Intuitively, the circle has a bigger area for the same circumference, so we try to make a bigger circle.
Also, since the area increases as the square of the circumference, we want to make 1 single shape as opposed to two.
So intuitive answer is to make the smallest square possible (zero if allowed).
Let's check our intuition.
Let x=length to make the circle
Radius of circle, r
Area of circle
For the square,
side length, s
Area of square
Total area, A(x)
For maximum, equate dA(x)/dx to zero, and solve for x.(=4.399)
Check if the answer is a maximum or minimum by graphing, or calculate d2A(x)/dx².
If d2A(x)/dx².>0, it is a minimum, and thus has no use for us.
In that case, we calculate A(0), A(4.399) and A(10) to find the areas at the critical points and choose the largest one.
This is a very common question in introductory Calculus, and each time I have seen it, it asked for a MINIMUM area , and as MathMate noted, we would make the circle as large as possible.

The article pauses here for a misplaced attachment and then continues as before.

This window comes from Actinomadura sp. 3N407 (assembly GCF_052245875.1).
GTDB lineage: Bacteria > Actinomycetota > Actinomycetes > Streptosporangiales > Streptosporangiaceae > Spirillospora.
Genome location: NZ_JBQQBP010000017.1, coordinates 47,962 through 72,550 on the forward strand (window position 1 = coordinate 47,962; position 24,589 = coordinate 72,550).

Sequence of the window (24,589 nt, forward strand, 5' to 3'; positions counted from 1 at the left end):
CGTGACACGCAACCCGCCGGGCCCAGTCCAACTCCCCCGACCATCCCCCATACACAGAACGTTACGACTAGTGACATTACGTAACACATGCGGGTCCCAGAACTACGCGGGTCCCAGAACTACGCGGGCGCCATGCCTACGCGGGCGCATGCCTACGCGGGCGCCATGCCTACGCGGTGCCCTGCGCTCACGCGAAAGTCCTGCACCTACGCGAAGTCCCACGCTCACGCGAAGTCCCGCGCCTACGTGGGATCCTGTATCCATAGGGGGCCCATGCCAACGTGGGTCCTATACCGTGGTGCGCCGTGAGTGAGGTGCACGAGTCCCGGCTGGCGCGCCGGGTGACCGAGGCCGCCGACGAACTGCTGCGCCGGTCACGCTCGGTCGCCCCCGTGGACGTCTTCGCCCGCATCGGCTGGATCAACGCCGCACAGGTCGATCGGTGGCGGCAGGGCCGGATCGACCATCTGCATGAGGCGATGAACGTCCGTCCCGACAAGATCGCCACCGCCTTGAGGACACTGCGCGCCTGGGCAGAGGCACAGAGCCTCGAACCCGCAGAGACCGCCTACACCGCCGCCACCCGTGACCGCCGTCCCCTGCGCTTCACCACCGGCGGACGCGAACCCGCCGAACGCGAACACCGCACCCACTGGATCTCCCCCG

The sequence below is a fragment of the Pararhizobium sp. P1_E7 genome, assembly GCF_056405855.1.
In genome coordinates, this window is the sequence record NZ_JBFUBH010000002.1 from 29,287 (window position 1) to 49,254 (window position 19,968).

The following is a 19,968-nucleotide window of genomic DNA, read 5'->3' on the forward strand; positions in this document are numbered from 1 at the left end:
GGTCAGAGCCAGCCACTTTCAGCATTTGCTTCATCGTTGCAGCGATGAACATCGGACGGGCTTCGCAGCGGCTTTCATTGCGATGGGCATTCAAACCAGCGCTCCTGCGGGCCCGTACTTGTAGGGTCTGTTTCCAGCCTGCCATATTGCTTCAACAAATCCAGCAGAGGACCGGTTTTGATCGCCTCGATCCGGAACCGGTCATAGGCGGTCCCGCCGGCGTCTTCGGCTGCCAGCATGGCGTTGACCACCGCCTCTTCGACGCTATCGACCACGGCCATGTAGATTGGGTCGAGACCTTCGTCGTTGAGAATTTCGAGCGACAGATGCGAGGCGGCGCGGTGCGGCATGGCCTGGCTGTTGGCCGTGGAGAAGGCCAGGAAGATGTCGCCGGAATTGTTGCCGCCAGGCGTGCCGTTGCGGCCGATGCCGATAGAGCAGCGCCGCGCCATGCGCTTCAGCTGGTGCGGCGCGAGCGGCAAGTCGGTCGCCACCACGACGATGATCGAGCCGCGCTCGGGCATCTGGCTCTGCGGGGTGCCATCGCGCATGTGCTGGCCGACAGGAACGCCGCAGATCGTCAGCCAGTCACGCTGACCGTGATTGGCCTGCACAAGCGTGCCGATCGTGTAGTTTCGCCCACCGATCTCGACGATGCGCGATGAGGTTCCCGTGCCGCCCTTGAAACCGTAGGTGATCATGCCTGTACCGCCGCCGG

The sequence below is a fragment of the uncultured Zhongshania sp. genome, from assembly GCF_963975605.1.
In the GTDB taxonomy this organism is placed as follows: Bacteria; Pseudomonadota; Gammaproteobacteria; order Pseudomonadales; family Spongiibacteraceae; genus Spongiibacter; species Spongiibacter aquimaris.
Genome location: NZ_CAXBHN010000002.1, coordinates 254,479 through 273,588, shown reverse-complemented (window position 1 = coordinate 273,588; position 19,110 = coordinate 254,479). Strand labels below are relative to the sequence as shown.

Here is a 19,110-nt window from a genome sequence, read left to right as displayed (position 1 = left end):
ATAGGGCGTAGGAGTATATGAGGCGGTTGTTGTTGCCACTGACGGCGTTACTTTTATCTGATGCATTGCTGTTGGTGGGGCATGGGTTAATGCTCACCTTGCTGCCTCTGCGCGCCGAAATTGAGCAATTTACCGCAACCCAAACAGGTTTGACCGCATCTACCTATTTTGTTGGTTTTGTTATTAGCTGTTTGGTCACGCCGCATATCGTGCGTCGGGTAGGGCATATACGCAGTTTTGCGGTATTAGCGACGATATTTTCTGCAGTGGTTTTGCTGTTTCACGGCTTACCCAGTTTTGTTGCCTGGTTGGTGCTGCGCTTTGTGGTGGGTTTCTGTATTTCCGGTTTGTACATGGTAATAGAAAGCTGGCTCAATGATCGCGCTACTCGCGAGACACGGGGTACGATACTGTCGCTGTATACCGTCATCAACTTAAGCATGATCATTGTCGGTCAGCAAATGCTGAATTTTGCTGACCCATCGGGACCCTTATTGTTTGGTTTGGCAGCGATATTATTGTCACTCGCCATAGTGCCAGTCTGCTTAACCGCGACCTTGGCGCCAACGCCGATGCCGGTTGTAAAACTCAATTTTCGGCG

Taking it with the usual minimum area request,
let the radius of the circle be r
let the side of the square be x
then 2πr + 4x = 10
x = (5 - πr)/2
A = πr^2 + x^2 = πr^2 + (1/4) (25 - 10πr + π^2 r^2)
dA/dr = 2πr + (1/4)(-10 +2π^2 r) = 0 for a min of A
dividing by π and solving for r,
r = 5/(4+π) = appr .7001
x = 1.4002
since 4x is needed for the square, the wire should be cut
appr 5.6 cm for the square and 4.4 cm for the circle.